AIX-EN-PROVENCE

After all the bad weather in the last 48 hours, I finally saw some patches of blue sky over Aix. That however didn’t seem to stop the locals from looking so guarded and borderline miserable.

My first ever visit to Europe was in 2001  to France. I had just gotten my U.S. green card and was my first overseas trip in 6 years, not being able to go anywhere prior until I was properly settled papers-wise. After 6 long years of government-imposed exile, I took a then unheard of 10-day holiday to see castles in the Loire, lavender in Provence, and the Eiffel Tower In Paris – it was a time I thought I could tackle anything in the world, and it was true for the most part. I was in a long-distance relationship with someone from San Francisco, in retrospect one of the biggest lapses in judgement in my life, that luckily I look back on with wisdom now. I had a glorious time then, and now I’m back to Provence ever so dramatically changed, less hungry and worldly wiser. I tried recalling my steps here and looked for familiar landmarks – it was moments like that when Facebook would come in handy but since I quit several weeks ago I had to make do with my slowly diminishing memory. What I saw now however was far from what I remembered.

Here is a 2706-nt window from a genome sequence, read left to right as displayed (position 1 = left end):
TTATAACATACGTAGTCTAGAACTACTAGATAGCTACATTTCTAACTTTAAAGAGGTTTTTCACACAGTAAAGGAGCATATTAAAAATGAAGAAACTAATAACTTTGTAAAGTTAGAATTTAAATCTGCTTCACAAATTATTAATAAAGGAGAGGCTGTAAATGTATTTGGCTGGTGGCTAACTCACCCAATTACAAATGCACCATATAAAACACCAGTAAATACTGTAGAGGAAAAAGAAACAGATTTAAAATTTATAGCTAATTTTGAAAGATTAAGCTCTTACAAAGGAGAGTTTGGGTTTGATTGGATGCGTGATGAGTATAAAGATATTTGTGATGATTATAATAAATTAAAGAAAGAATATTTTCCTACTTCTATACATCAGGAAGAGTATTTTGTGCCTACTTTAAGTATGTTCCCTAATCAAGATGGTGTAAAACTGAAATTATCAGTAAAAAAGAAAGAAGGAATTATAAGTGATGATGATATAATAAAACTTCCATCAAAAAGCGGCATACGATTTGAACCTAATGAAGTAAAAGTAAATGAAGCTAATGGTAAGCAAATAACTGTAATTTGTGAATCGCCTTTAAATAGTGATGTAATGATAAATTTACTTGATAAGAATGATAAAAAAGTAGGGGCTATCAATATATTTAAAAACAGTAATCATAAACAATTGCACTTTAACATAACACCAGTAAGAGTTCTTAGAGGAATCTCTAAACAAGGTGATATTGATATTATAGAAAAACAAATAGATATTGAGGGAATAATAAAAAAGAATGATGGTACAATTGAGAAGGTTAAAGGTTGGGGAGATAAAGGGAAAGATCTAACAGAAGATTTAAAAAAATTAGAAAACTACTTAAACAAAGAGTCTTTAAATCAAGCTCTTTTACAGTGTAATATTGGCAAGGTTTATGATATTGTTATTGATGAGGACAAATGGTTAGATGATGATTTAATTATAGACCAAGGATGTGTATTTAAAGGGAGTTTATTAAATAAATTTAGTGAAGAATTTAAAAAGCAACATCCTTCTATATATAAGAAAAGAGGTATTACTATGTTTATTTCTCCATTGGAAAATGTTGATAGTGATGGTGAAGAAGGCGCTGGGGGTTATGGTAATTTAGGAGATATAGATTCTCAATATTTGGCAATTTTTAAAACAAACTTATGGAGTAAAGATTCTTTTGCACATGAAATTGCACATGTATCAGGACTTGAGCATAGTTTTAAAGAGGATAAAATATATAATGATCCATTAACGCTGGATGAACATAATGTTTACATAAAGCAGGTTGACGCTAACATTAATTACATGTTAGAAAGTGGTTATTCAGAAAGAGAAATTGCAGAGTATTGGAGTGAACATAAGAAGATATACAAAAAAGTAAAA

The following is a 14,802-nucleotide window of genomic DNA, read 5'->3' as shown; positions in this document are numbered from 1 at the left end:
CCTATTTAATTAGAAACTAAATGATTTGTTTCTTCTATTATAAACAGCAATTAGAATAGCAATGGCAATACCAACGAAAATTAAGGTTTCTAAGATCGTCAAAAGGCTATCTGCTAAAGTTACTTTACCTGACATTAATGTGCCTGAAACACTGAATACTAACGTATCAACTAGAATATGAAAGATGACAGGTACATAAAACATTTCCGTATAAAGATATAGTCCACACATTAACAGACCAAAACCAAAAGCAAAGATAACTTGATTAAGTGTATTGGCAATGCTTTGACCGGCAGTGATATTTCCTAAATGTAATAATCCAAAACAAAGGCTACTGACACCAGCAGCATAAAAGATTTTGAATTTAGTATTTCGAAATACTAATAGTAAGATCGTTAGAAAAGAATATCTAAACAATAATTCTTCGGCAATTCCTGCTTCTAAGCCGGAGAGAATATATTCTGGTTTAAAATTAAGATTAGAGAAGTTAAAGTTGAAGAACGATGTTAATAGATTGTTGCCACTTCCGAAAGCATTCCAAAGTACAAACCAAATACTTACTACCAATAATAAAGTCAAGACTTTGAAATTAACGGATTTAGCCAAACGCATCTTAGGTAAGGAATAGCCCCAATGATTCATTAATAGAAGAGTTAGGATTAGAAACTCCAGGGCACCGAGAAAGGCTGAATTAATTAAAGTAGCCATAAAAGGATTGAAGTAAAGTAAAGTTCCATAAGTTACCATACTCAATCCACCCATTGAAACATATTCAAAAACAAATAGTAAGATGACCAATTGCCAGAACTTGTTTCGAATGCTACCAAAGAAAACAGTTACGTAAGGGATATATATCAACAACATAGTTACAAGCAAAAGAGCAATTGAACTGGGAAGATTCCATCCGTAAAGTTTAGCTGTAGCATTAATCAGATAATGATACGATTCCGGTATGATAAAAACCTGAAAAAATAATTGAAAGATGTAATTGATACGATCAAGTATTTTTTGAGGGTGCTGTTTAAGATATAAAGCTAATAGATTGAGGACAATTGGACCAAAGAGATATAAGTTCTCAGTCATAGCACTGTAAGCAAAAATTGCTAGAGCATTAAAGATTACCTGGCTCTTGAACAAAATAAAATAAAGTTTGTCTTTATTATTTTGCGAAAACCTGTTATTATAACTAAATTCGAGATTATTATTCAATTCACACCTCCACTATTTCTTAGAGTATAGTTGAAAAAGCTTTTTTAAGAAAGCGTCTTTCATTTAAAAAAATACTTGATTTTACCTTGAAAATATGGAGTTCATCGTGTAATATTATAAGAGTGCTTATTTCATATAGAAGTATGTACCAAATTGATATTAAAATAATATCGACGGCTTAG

After a difficult time finding parking and locating one in a ghetto-like side street, we walked the streets to try and find a semblance of what Aix is known for. Construction and chaos were everywhere though Cours de Mirabeau was still pretty if not somewhat detached. Those who I came across on the streets seemed to be the unhappiest-looking bunch I’ve seen yet on this trip, it’s as if something in the air was making them downcast, and I know this is a university town but the kids were just completely sullen and looking almost delinquent.  Somewhat disheartening. While there were patches of beauty, there was a complete absence of deja vu and it was sad to see how the city had become – forgotten, neglected in many parts, and asocial. This nostalgia tour of Provence sadly proved to be a wake up call – the idyllic town, the one written eloquently romantic and yearned for by Peter Mayle, a place I’ve long fondly remembered is light years away from the reality that is now Provence.

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